Lakes of Klang Valley haven for professional waterskiers


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  • Friday, 14 Sep 2012

Cherished moments: Phillipa at the lake at The Mines, a former mining site that is famously referred to as the largest open-cast tin mine in the world.

IN A way, lakes all over the Klang Valley are Phillipa Yoong’s “hometown.”

The SEA Games gold medalist grew up slicing through lakes on waterskis since 1989.

She recalls the weekly family outings — made compulsory by her father Hanifah Yoong — began at a former mining site (now Mines Resort City) that was famously referred to as the largest open-cast tin mine in the world.

“The area was formally considered part of Balakong.

“There was no highway nor hotel, and we had to drive down a muddy road to get to the water,” Phillipa, 34, said.

She remembered the skiing business was operated by a father-and-son team, Richard and Lionel, and the mobile was relocated every time the water level rose!

“Everything was so basic; we ate roti bakar with kaya and cheese. It was really nice,” she said.

They moved to another lake in Taman Desa (next to Desa Waterpark) the following year.

“The lake was surrounded by jungle and there were a lot of iguanas and turtles. We lived in Taman Desa back then and I would walk down to the lake and the boat would pick me up from the shore.

“Once, I found a big turtle shell there and hung it outside the cabin but it was gone the next day,” Phillipa described, holding her arms above her head to indicate the size of the shell.

The lake had also attracted big events such as the International Water Ski Federation (IWSF), Asian Water Ski Championship and Asian Australasian Water Ski Championship.

“I spent my youth there. I was there every day, be it school holidays, Christmas or Chinese New Year,” Phillipa said.

In 1995, the Yoongs moved again because the lake became part of a flood mitigation system.

News media reported that the lake was to be one of the diversion points for the excess floodwaters, as part of the Stormwater Management and Road Tunnel (SMART) system.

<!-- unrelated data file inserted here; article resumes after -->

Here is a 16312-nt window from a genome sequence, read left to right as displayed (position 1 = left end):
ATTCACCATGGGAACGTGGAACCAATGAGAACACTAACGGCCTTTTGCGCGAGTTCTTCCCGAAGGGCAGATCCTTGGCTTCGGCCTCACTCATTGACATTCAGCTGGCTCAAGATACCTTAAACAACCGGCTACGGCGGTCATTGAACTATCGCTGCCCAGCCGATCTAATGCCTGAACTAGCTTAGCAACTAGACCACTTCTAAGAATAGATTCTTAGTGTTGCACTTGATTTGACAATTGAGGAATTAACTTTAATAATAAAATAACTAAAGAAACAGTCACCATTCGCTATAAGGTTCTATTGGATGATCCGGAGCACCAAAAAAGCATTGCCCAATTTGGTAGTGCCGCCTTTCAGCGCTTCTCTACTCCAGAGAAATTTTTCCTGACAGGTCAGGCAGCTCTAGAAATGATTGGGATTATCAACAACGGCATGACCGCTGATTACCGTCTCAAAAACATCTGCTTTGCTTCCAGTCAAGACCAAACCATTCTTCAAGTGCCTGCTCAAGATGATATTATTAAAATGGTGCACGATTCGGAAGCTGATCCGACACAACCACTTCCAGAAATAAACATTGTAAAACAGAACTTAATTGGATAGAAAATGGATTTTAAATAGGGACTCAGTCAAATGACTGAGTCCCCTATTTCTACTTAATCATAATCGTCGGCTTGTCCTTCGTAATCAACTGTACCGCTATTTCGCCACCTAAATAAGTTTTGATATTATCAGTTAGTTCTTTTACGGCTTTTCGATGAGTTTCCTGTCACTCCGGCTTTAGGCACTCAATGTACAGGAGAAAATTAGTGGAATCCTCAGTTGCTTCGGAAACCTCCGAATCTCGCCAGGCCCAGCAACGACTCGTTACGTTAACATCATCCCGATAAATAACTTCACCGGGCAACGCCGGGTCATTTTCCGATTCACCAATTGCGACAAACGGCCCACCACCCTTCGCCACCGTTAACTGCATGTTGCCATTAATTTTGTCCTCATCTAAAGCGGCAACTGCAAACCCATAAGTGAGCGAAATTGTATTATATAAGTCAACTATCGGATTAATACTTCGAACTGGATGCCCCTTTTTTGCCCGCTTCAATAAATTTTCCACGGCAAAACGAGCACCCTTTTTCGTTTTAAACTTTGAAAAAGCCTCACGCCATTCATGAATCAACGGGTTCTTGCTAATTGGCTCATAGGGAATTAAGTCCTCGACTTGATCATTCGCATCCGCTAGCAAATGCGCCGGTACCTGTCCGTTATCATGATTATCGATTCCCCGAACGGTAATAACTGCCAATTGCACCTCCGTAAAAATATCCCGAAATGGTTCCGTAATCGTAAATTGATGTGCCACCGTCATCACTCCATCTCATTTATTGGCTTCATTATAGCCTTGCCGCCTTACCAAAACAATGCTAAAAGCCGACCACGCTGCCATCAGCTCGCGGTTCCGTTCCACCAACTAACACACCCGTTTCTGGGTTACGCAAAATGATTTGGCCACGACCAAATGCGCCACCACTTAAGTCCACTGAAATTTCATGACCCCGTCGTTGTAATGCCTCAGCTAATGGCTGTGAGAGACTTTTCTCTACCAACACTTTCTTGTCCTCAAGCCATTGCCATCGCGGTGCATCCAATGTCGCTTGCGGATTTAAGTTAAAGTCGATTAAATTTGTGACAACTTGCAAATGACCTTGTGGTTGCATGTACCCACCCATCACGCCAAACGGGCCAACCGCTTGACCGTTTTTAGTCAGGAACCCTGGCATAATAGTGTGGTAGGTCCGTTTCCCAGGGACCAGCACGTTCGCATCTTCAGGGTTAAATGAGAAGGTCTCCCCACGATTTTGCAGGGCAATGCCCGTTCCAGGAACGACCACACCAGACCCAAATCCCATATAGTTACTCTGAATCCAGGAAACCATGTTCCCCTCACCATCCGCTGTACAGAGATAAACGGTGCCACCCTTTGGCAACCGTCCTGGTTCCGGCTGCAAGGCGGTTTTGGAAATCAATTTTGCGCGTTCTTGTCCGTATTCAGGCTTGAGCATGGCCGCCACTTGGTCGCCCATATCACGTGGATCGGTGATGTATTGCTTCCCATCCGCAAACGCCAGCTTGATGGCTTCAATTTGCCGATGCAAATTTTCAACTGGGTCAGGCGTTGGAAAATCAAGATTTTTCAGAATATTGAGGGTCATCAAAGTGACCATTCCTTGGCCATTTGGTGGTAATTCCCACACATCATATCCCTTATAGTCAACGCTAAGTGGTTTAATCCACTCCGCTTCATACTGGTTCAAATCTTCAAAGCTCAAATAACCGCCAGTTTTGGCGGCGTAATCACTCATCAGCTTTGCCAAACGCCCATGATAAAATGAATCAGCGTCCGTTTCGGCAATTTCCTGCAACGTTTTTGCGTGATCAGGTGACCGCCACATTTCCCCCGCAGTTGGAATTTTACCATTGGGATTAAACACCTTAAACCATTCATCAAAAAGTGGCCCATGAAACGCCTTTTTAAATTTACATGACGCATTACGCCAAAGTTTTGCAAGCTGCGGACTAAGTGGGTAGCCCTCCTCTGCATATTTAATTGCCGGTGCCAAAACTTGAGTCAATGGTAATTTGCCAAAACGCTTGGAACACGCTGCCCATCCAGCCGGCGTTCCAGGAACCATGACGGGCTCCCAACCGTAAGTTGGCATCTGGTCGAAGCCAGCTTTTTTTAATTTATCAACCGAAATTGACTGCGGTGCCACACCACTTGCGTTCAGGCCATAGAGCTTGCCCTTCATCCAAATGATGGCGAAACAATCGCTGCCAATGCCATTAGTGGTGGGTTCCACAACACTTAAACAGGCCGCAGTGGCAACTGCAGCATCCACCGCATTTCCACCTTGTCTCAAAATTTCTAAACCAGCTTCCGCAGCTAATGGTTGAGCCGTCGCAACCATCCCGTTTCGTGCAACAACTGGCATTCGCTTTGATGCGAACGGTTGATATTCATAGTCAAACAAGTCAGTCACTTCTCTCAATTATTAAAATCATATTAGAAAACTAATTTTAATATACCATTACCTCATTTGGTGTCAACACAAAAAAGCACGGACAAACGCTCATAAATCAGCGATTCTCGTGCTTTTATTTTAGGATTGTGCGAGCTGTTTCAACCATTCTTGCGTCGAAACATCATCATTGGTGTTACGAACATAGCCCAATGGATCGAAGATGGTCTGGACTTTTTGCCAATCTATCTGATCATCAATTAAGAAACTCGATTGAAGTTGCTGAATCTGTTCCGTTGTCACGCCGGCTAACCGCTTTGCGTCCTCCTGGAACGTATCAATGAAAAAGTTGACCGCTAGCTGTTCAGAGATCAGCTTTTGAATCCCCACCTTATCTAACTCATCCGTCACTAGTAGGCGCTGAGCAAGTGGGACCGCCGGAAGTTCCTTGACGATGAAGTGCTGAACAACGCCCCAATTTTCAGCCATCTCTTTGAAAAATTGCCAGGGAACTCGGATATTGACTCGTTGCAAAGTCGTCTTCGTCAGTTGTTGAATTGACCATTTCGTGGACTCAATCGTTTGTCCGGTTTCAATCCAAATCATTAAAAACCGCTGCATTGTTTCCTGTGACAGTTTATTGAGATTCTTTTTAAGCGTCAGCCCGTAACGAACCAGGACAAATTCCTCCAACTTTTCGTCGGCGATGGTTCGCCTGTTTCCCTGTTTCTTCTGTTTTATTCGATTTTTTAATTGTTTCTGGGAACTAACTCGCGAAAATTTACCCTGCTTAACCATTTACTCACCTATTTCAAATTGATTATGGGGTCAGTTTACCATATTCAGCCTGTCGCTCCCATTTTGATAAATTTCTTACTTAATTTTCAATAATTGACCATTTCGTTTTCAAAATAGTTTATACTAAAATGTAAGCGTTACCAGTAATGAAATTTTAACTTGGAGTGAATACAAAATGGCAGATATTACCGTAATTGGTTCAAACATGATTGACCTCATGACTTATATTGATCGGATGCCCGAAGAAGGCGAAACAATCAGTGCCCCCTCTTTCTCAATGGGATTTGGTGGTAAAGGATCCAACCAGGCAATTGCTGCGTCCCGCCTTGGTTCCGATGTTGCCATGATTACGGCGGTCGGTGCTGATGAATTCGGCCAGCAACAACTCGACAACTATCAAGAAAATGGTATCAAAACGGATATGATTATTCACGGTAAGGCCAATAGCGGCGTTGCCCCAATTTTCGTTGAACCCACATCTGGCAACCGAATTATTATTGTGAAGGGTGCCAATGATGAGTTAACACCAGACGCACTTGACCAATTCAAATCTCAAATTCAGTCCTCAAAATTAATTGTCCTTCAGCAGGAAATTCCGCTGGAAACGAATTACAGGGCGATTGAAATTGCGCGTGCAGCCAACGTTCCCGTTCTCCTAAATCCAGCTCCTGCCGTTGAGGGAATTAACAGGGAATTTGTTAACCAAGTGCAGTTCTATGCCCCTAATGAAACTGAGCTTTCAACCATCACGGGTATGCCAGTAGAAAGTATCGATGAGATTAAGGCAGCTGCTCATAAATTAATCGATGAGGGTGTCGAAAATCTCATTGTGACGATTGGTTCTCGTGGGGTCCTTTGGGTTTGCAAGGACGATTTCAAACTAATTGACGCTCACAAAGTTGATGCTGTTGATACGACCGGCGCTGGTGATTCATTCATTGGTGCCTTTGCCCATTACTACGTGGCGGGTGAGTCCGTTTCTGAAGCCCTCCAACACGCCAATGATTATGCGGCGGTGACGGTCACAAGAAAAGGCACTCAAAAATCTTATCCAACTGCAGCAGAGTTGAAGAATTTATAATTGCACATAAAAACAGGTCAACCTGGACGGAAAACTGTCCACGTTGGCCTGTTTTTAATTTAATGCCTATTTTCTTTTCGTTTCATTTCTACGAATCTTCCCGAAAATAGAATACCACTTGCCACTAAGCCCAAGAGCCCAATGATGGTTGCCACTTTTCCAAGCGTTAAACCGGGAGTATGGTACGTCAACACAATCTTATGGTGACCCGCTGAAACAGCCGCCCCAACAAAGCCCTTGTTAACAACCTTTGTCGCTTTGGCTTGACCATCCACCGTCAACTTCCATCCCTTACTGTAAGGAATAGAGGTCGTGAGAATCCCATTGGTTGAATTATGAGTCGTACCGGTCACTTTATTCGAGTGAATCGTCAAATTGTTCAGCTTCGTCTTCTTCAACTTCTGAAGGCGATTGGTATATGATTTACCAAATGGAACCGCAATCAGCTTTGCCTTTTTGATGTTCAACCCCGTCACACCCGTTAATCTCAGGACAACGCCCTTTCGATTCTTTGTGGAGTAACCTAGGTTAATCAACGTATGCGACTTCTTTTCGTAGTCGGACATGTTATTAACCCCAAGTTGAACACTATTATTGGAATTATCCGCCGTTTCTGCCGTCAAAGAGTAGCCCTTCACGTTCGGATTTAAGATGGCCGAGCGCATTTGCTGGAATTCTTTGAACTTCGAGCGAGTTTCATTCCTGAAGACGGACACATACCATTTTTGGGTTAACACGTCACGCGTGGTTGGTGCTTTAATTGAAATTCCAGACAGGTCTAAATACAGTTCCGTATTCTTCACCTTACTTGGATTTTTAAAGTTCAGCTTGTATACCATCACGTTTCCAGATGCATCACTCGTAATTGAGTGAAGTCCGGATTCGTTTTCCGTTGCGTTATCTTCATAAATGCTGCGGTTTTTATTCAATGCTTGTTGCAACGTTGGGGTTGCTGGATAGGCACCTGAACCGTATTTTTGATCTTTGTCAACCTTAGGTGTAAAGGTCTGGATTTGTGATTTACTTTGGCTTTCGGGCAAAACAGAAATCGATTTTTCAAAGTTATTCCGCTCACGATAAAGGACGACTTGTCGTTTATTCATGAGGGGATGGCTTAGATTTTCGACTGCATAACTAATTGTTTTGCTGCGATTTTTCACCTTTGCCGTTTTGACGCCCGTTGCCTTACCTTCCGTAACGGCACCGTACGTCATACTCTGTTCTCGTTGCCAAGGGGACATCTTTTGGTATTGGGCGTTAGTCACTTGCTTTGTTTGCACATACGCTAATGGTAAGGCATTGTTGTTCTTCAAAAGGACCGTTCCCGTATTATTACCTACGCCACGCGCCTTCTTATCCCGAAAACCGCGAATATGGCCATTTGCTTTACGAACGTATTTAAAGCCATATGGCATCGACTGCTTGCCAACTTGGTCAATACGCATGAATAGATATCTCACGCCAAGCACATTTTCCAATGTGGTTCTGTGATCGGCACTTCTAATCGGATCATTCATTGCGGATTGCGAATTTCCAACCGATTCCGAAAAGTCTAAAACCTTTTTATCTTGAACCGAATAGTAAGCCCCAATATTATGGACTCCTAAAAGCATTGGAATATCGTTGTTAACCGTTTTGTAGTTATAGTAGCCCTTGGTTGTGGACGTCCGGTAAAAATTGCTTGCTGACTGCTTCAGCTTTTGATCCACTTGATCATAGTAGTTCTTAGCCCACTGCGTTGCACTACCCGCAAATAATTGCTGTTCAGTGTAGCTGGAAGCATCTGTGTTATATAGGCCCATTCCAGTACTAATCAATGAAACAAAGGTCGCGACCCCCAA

From Taman Desa, the Yoongs relocated to Tasik Biru, which was sited in the middle of a Malay kampung in Sungai Buloh.

However, watersports took a decline shortly after and the family stopped skiing in 2001.

“The place was too far and too hard to get to. And there were no competitions, which were important to stir public interest,” said Phillipa.

During the seven-year hiatus, Phillipa went overseas to study, returned to Malaysia, got married and started a family of her own.

In 2008, an opportunity presented itself.

“The IWSF approached my father, who is now its secretary-general, to host the Waterski and Wakeboard World Cup at the Putrajaya Lake in Precinct 6,” she said.

Located at the southern part of the wetland in Putrajaya, the man-made Putrajaya Lake covers a surface of about 400ha, with a depth ranging between 3m and 14m.

The lake was planned for multi-functional uses, such as recreation, fishing, water sports and water transport.

Phillipa rates the facility 10 out of 10.

“The lake has a control tower and grand stand. A five-star hotel (Pullman Putrajaya Lakeside) is also right next to it. It is perfect for skiing.

“Putrajaya Corporation (PPj) maintains the lake by cleaning it every day,” she said.

The lake has also attracted international athletes, such as the Australian and South Korean junior ski teams as well as the world champions French women national team, to conduct their training.

Phillipa credited PPj for its huge support for the waterski sport.

“My dad pays a nominal rental to use the facility. PPj lets us train there and sponsors the prize money,” she said.

The only grouse she has about the lake is the water condition.

“Skiing needs flat water, but this lake is lined by wall; when waves hit the wall, they come back into the lake instead of breaking on the shore.

“The situation can be rectified by adding grass and rocks,” she explained.

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